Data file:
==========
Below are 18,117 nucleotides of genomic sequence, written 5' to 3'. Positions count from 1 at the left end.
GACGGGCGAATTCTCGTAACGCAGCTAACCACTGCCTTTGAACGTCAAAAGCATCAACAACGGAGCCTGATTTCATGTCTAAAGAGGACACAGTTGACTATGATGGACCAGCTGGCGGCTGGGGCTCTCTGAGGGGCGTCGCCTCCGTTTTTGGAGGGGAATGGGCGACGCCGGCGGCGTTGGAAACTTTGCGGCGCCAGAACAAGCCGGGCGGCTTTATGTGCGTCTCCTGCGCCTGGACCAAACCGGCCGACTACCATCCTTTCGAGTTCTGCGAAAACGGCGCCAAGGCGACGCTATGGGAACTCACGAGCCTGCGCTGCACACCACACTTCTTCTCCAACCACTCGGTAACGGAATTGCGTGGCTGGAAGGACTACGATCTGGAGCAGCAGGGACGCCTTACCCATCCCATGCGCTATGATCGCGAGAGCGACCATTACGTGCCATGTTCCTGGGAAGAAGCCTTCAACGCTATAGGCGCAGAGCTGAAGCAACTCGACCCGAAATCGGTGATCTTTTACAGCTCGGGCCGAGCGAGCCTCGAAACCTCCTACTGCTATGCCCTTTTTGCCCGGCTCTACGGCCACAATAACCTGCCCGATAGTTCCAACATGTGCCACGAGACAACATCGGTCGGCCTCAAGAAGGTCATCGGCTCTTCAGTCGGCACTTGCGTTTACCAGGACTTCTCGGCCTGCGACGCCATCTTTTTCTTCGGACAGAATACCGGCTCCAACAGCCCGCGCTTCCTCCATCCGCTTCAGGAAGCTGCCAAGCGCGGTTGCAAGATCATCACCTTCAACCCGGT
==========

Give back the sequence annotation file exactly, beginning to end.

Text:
Below are 18,117 nucleotides of genomic sequence, written 5' to 3'. Positions count from 1 at the left end.
GACGGGCGAATTCTCGTAACGCAGCTAACCACTGCCTTTGAACGTCAAAAGCATCAACAACGGAGCCTGATTTCATGTCTAAAGAGGACACAGTTGACTATGATGGACCAGCTGGCGGCTGGGGCTCTCTGAGGGGCGTCGCCTCCGTTTTTGGAGGGGAATGGGCGACGCCGGCGGCGTTGGAAACTTTGCGGCGCCAGAACAAGCCGGGCGGCTTTATGTGCGTCTCCTGCGCCTGGACCAAACCGGCCGACTACCATCCTTTCGAGTTCTGCGAAAACGGCGCCAAGGCGACGCTATGGGAACTCACGAGCCTGCGCTGCACACCACACTTCTTCTCCAACCACTCGGTAACGGAATTGCGTGGCTGGAAGGACTACGATCTGGAGCAGCAGGGACGCCTTACCCATCCCATGCGCTATGATCGCGAGAGCGACCATTACGTGCCATGTTCCTGGGAAGAAGCCTTCAACGCTATAGGCGCAGAGCTGAAGCAACTCGACCCGAAATCGGTGATCTTTTACAGCTCGGGCCGAGCGAGCCTCGAAACCTCCTACTGCTATGCCCTTTTTGCCCGGCTCTACGGCCACAATAACCTGCCCGATAGTTCCAACATGTGCCACGAGACAACATCGGTCGGCCTCAAGAAGGTCATCGGCTCTTCAGTCGGCACTTGCGTTTACCAGGACTTCTCGGCCTGCGACGCCATCTTTTTCTTCGGACAGAATACCGGCTCCAACAGCCCGCGCTTCCTCCATCCGCTTCAGGAAGCTGCCAAGCGCGGTTGCAAGATCATCACCTTCAACCCGGT